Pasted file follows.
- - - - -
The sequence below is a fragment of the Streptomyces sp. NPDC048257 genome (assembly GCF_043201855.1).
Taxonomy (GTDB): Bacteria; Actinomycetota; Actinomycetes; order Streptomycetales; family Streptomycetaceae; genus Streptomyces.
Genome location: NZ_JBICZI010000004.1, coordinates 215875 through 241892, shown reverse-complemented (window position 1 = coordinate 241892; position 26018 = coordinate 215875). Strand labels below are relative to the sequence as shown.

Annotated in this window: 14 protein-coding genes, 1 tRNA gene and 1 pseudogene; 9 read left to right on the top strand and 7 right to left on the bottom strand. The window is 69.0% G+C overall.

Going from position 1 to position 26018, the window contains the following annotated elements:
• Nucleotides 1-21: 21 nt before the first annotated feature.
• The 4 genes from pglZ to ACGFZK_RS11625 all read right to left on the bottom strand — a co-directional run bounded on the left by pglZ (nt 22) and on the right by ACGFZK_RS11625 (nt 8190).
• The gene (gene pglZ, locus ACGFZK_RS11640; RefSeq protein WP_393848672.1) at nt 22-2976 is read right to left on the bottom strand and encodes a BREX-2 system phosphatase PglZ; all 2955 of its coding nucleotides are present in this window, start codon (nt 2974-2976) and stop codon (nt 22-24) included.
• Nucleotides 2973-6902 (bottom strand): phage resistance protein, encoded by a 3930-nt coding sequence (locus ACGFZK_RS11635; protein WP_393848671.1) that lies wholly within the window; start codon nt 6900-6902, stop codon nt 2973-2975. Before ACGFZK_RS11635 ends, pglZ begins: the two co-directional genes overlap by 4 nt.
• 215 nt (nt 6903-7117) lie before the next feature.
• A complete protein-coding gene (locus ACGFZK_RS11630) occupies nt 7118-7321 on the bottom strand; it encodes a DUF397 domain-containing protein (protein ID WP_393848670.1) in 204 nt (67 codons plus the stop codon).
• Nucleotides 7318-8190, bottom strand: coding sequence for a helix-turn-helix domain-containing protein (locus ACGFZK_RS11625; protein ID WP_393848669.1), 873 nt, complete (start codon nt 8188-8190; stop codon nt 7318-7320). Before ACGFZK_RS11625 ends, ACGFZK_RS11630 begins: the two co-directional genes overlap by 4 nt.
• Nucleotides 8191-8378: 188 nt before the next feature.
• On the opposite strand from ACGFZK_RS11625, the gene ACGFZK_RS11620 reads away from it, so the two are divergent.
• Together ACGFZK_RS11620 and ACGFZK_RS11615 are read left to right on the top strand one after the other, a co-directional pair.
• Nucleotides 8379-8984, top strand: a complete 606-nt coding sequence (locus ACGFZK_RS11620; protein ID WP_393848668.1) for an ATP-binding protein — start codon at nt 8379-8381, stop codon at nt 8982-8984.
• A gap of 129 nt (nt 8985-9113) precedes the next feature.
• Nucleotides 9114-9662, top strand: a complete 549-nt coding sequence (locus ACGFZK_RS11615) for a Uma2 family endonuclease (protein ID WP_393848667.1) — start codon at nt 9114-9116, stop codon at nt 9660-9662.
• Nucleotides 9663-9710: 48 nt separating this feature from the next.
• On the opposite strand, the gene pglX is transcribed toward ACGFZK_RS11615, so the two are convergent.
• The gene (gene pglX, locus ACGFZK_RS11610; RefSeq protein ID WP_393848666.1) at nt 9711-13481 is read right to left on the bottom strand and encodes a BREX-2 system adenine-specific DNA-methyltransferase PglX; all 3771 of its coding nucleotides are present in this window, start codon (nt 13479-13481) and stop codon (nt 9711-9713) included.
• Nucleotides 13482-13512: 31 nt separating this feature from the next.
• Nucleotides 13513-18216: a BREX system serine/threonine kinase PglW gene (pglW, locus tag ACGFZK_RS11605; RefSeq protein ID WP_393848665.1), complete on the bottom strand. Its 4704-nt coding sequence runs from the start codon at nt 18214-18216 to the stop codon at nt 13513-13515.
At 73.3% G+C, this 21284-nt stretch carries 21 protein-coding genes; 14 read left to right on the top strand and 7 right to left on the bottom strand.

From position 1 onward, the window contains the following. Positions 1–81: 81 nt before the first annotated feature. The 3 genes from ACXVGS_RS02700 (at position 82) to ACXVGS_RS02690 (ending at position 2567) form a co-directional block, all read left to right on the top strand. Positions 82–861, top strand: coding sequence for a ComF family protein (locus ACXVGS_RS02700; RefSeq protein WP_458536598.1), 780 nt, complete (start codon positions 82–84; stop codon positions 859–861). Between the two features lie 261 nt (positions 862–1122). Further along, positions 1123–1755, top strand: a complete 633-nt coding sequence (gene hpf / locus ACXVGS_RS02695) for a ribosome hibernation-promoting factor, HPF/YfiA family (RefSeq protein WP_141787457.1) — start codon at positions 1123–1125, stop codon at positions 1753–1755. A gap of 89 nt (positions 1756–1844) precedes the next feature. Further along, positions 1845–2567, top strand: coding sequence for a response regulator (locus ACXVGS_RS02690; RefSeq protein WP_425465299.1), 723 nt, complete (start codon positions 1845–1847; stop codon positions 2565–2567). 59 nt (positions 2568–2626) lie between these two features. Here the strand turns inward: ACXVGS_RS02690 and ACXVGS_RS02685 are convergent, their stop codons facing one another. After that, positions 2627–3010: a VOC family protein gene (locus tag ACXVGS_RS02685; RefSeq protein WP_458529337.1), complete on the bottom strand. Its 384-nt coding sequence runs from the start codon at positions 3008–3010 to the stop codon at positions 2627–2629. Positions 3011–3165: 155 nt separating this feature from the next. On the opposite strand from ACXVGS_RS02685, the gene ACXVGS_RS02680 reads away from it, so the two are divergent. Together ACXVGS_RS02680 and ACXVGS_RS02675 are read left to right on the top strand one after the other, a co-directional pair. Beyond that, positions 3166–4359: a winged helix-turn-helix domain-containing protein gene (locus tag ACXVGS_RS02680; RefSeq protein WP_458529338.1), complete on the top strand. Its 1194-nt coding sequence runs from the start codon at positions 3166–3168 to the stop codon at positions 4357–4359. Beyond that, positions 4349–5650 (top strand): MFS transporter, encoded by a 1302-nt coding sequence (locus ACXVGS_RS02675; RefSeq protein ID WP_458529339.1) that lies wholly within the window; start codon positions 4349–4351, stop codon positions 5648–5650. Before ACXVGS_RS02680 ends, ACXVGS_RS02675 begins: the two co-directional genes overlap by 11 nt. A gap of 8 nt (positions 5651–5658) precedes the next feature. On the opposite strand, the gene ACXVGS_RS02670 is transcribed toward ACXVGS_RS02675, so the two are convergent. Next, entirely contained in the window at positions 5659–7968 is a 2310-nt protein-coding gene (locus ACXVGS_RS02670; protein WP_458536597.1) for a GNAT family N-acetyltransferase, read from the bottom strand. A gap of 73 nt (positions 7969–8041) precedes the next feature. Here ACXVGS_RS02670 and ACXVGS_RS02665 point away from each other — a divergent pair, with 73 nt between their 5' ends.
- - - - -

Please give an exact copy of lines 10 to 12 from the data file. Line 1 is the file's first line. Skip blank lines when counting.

• 215 nt (nt 6903-7117) lie before the next feature.
• A complete protein-coding gene (locus ACGFZK_RS11630) occupies nt 7118-7321 on the bottom strand; it encodes a DUF397 domain-containing protein (protein ID WP_393848670.1) in 204 nt (67 codons plus the stop codon).
• Nucleotides 7318-8190, bottom strand: coding sequence for a helix-turn-helix domain-containing protein (locus ACGFZK_RS11625; protein ID WP_393848669.1), 873 nt, complete (start codon nt 8188-8190; stop codon nt 7318-7320). Before ACGFZK_RS11625 ends, ACGFZK_RS11630 begins: the two co-directional genes overlap by 4 nt.